In 2011, when I was teaching myself how to use Audacity sound editing software, I had an unexpected surprise. I narrated one of my stories and then added some film music clips as background music. I was amazed at how the music matched the story so perfectly that it could have been written for it. For example, if a kite fluttered in the story, the music sounded like a kite fluttering. This intrigued me, so I experimented with other stories, and the music did the same thing in all of them. I also began experimenting with sound effects.
I soon realized that the film music was no longer simply background music. The music was an integral part of the storytelling. The words and music were intertwined and interdependent–they needed each other to tell the listener how to feel about the story–which is exactly what narrative film music does for films. It enables the listener to experience immersion and transportation into the stories. This led me to do research about audio stories, film music and sound effects, which resulted in my s2m blog and podcasts.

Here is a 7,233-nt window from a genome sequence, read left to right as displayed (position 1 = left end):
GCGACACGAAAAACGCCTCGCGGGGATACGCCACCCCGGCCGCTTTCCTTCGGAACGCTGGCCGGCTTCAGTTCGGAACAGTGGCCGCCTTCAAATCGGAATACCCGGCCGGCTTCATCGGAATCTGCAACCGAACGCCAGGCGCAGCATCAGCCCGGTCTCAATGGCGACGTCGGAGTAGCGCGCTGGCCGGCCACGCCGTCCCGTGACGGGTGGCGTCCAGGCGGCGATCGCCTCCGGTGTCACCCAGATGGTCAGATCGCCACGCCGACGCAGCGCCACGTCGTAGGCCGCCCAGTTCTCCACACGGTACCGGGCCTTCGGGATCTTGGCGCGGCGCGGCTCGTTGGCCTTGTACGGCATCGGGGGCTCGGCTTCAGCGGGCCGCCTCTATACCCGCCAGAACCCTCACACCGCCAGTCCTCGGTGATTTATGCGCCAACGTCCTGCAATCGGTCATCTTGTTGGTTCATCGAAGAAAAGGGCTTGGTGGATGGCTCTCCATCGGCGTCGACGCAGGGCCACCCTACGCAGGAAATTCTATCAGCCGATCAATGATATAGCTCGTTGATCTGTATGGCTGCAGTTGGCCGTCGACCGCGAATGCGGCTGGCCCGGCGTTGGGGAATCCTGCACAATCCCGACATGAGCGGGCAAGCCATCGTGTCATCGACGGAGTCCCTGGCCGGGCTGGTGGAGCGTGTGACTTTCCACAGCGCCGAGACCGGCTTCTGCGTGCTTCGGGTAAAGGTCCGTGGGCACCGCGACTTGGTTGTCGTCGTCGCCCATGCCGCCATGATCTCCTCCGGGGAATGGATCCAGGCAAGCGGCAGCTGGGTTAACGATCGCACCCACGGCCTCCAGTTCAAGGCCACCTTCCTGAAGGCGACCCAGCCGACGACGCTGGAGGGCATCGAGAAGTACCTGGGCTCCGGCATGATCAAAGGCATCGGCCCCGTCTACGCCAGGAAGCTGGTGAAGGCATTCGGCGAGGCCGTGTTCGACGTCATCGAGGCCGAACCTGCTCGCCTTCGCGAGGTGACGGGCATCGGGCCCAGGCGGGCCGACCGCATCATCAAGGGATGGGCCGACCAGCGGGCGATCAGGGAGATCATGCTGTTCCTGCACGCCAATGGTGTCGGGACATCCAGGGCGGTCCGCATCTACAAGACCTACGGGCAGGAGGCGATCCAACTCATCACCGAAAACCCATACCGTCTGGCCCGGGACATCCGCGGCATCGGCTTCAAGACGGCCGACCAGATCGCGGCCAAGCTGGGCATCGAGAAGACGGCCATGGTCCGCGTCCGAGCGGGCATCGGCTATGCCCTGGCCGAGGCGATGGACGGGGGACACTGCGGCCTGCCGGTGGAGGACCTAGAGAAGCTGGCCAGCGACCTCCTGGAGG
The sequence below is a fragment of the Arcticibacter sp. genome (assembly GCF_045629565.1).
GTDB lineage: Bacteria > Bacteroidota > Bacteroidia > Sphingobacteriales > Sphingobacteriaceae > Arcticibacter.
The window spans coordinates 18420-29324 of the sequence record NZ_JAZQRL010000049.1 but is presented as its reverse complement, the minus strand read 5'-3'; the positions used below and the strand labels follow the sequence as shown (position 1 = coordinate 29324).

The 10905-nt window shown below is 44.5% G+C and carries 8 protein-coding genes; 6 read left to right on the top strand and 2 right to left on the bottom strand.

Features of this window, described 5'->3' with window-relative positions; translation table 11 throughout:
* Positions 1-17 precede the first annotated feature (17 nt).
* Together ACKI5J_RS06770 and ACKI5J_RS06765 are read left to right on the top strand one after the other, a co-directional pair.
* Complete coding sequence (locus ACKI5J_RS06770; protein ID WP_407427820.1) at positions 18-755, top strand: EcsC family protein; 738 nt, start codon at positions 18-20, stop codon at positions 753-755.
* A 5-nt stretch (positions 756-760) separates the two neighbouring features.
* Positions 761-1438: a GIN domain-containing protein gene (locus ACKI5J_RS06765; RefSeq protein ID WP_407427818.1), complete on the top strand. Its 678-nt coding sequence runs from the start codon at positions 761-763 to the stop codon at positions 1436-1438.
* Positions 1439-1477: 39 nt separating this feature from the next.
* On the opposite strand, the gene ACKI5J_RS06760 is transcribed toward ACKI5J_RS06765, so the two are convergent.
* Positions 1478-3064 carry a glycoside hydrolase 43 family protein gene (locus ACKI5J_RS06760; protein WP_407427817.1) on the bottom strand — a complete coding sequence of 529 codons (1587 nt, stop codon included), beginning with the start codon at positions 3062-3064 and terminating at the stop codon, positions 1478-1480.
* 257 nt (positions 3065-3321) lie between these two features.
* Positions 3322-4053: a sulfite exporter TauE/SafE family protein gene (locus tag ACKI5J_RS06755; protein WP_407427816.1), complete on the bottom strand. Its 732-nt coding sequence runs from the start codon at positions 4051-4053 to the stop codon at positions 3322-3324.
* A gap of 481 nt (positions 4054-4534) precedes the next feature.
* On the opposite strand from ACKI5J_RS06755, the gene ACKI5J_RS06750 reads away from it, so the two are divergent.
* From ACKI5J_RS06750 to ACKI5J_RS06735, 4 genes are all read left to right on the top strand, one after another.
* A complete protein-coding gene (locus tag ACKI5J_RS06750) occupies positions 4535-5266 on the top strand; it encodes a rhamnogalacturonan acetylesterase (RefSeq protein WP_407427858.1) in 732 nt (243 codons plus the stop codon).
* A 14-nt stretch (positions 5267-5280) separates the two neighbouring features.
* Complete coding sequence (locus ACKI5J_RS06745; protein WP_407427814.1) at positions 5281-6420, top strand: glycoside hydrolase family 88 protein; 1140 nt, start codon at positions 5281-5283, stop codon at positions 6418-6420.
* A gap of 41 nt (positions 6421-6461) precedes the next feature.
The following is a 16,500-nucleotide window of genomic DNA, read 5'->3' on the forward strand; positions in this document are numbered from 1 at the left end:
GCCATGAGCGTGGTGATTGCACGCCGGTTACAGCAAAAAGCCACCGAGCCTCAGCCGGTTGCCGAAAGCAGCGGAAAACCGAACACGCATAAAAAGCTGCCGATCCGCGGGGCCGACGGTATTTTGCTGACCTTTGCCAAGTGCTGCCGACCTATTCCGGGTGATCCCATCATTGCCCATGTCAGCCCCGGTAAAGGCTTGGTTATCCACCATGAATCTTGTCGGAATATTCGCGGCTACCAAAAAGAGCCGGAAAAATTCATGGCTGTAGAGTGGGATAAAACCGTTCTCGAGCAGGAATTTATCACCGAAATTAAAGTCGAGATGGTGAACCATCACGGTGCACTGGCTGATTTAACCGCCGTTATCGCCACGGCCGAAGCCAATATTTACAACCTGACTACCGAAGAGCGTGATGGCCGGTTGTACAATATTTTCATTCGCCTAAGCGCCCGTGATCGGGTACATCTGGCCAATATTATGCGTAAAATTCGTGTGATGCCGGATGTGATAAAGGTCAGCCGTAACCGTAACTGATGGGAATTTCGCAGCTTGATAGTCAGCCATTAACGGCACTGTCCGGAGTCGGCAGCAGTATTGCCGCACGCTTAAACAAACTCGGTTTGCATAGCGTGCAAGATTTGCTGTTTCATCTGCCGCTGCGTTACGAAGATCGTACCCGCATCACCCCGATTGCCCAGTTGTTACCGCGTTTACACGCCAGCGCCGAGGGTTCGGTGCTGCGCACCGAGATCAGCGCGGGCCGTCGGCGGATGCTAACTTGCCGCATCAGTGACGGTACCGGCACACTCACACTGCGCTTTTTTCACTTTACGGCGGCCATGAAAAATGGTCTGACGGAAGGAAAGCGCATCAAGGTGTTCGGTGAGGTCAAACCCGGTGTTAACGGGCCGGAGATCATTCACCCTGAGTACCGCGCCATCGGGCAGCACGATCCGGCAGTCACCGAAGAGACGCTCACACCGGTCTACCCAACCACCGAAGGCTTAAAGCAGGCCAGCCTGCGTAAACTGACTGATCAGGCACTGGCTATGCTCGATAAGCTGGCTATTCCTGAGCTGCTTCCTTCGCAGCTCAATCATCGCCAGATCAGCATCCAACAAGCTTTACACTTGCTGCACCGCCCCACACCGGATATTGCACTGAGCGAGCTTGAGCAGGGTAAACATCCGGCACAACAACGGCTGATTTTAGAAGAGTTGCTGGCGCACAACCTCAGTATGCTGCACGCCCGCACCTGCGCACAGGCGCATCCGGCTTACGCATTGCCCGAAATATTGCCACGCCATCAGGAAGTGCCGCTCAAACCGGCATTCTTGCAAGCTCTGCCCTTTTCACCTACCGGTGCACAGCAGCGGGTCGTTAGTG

In 2017, my creative process changed. Instead of finding film music that matched my existing stories, I began to write the stories to the music. Film music is written to tell a story, and for some reason, it ignites my imagination with characters, scenes and plots. As I listen, I see the story that the music is expressing, so I write the words to fit the music. Now stories2music is just that–stories written to the music. It is a unique process that surprises me with every story.
Sometimes, something quite ordinary, such as learning Audacity, can become something quite extraordinary. These audio stories are a unique genre because they are original flash fiction stories written to the music. They are innovative because they show the power of film music to tell a story. They are captivating because the music and sound effects, like radio dramas, make the stories immersive. Put on your headphones, close your eyes and get swept away.